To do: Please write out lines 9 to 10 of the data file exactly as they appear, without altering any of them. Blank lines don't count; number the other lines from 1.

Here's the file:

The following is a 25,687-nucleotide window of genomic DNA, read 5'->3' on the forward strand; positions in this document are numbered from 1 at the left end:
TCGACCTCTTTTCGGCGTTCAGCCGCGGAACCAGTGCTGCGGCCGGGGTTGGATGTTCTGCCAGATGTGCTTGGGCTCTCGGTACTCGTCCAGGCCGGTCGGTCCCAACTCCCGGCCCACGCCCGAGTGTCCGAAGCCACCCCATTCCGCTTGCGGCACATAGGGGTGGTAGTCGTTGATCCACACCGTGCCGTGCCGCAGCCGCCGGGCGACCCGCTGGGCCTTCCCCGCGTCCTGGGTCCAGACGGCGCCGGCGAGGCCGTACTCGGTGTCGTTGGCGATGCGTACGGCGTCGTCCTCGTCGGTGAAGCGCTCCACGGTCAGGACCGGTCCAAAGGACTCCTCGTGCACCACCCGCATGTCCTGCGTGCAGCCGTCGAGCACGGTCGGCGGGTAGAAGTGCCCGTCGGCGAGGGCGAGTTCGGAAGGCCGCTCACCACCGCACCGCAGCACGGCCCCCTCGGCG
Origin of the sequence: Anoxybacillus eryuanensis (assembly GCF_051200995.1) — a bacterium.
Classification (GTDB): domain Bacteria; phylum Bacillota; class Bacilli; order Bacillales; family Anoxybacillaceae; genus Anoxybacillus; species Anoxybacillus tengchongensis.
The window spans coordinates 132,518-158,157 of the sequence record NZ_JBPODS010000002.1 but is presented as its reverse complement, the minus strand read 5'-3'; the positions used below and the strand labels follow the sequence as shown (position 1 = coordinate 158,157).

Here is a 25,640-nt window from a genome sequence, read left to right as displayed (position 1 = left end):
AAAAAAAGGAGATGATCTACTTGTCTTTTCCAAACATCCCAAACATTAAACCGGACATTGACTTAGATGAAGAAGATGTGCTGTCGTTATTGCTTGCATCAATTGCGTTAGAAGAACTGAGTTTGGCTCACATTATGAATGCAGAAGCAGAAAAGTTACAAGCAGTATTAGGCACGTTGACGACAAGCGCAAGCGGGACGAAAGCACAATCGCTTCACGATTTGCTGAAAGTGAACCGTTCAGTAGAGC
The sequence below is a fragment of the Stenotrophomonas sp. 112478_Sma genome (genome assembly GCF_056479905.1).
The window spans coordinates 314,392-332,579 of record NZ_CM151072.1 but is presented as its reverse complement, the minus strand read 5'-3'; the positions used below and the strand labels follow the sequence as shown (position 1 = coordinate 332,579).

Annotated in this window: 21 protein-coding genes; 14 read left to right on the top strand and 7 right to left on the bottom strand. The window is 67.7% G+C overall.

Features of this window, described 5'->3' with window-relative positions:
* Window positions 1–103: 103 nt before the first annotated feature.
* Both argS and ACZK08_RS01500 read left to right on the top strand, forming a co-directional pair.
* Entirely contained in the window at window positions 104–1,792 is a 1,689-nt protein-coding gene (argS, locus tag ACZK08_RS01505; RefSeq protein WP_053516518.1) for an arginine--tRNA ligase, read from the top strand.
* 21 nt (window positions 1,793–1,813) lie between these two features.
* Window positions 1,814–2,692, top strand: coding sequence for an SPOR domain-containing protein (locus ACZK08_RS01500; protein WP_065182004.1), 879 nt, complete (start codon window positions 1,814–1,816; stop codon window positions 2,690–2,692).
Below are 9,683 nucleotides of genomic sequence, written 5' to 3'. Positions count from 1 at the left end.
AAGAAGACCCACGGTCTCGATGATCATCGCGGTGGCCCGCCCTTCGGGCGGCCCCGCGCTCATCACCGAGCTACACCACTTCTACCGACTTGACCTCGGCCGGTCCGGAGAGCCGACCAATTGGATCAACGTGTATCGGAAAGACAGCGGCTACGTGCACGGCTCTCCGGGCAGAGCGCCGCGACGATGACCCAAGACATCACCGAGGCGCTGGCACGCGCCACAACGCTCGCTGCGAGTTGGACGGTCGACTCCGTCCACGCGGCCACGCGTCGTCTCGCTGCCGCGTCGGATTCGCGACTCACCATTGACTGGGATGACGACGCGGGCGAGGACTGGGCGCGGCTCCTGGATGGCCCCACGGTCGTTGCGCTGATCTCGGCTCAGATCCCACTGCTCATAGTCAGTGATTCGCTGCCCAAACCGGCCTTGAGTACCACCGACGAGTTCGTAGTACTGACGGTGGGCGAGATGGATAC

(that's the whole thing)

The window spans coordinates 314,392-332,579 of record NZ_CM151072.1 but is presented as its reverse complement, the minus strand read 5'-3'; the positions used below and the strand labels follow the sequence as shown (position 1 = coordinate 332,579).

Annotated in this window: 21 protein-coding genes; 14 read left to right on the top strand and 7 right to left on the bottom strand. The window is 67.7% G+C overall.